Meeting Summary
Agenda and Abstracts
Speaker Roster

The Potential for Brief Weight Loss Interventions in Medical Care Settings

Victor J. Stevens, Ph.D.
Kaiser Permanente Center for Health Research, Portland, Oregon

As the science of obesity treatment has developed, there has been a trend toward increasing the intensity and duration of behavioral treatments. Longer treatment duration generally results in greater weight loss, and more weight loss during treatment typically results in greater mean weight loss one and two years after treatment (1). The most effective behavioral treatments now include an initial six-month period of weekly group meetings lead by professional counselors, followed by monthly (or more frequent) group and individual follow-up contacts for another year or more.

While effective, a long series of weekly group meetings is expensive and can be a burden for participants. Many individuals are not able to attend such meetings due to work schedules, family care responsibilities, transportation problems or other barriers. Added to this list of problems is the reluctance of most health care insurance purchasers to fund such programs. No matter how effective we can make our intensive treatment programs, we must recognize that such programs cannot, by themselves, deal with the full scope of the obesity epidemic.

Reviewing the past 30 years of tobacco cessation research is instructive. Like obesity treatment, intensive tobacco cessation treatments are more effective than brief treatments. However, it is difficult to recruit more than a small proportion of smokers for intensive tobacco cessation programs, (2). In an attempt to reach the total population of smokers, a number of brief interventions have been developed. While less effective than the more intensive programs, they can be delivered at a much lower cost per participant, and therefore reach much large populations. Many of the most effective brief interventions for tobacco cessation have been designed for health care settings. Examples include simple physician advice to quit smoking (3), physician advice combined with brief counseling by a nurse or counselor in the medical clinic (2), brief provider advice combined with follow-up telephone counseling (4), and bedside counseling for hospital patients (5). All of these approaches, and many more, have been shown to be effective and cost-effective in randomized trials (6, 7).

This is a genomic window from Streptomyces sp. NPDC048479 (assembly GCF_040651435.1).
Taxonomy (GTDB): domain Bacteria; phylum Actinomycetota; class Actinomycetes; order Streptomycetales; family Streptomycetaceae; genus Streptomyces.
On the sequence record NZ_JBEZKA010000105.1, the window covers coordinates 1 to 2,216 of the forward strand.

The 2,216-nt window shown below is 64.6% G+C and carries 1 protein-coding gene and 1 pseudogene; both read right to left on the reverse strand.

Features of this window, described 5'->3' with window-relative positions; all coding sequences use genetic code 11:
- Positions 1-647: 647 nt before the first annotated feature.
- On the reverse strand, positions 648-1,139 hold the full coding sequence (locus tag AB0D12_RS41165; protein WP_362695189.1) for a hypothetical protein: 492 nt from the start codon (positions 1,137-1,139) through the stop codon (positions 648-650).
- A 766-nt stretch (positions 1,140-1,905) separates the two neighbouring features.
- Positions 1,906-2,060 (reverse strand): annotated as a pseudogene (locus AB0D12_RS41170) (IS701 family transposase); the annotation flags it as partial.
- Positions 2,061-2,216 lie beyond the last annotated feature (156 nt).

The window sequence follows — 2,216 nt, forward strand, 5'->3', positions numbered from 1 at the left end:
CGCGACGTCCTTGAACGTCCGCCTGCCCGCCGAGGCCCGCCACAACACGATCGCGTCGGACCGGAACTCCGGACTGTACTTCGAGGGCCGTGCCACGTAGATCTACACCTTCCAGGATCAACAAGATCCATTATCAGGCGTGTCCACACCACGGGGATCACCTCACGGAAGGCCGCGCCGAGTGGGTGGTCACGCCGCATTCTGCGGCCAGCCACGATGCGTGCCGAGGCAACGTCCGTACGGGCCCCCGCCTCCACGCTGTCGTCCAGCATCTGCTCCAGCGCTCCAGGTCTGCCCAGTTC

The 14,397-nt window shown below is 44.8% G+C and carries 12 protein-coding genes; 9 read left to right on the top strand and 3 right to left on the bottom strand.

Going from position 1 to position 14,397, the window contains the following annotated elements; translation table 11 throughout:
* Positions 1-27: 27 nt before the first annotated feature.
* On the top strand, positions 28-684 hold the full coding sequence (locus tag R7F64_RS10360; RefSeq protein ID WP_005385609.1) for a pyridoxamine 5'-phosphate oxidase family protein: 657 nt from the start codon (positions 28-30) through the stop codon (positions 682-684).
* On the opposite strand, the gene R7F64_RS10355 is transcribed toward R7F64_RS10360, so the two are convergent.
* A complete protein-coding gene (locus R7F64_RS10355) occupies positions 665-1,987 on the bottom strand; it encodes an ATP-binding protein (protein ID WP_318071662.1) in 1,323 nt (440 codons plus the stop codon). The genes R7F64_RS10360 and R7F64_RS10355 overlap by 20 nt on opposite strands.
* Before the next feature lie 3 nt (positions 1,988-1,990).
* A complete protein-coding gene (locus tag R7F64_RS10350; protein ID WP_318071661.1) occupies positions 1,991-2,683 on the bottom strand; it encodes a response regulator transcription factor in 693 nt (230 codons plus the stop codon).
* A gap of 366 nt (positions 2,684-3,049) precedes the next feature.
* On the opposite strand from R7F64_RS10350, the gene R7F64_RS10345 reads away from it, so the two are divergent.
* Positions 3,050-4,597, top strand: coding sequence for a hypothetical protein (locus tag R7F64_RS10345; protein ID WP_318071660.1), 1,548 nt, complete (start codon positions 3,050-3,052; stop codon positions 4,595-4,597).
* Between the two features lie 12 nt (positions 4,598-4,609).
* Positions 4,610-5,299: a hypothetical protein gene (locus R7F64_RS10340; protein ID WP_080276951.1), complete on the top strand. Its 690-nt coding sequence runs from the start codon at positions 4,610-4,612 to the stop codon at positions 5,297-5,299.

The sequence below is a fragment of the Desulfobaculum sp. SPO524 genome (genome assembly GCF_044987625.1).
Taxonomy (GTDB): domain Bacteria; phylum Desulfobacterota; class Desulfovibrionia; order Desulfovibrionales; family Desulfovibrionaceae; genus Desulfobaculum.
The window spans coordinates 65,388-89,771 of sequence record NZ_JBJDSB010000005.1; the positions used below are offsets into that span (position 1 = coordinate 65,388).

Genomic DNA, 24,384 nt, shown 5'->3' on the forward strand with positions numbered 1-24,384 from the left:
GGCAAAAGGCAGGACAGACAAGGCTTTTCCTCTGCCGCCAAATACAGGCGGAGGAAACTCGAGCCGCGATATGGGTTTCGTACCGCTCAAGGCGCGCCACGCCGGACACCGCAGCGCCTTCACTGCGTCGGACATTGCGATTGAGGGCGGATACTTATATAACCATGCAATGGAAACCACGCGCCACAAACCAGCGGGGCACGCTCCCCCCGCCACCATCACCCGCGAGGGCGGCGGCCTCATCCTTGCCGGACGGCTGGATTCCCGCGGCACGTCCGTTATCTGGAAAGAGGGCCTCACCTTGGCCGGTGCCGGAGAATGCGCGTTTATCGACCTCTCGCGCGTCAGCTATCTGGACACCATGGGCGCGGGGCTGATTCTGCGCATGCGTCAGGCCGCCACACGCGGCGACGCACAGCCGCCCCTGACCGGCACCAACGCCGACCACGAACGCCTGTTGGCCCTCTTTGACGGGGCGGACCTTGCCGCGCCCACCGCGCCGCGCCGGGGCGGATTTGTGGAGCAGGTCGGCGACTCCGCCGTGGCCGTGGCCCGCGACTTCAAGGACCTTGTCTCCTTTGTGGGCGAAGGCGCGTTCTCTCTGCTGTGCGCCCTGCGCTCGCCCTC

The potential for brief counseling to prevent weight gain, weight loss, or maintenance of weight loss has not been extensively studied. We know that brief interventions can be effective in helping participants make dietary changes (8-11), and recent results from the PREMIER trial indicate that a brief weight loss intervention may help motivated participants lose modest amounts of weight (12).

It would be interesting to test various brief weight loss intervention strategies in managed care settings. Managed care programs have incentives to treat obesity, and have valuable resources that could be used in support of such interventions. The potential influence of focused, personalized advice from primary care physicians should be tested, both by itself, and in conjunction with various types of supportive counseling and follow-up contacts.

Note that many managed care programs have comprehensive medical records that could be used to build overweight and obesity registries. These registries could be used in a variety of ways to support population-based intervention programs. Another interesting feature of managed care plans is that patient weights recorded in the medical record can be used to evaluate both individually-based and population-based treatment programs. Currently, about 7% of managed care plans use comprehensive electronic medical records (13). This proportion is expected to grow to 50% or more within 10 years. Electronic medical records allow the potential for quickly and inexpensively assessing body weight and BMI in entire patient populations.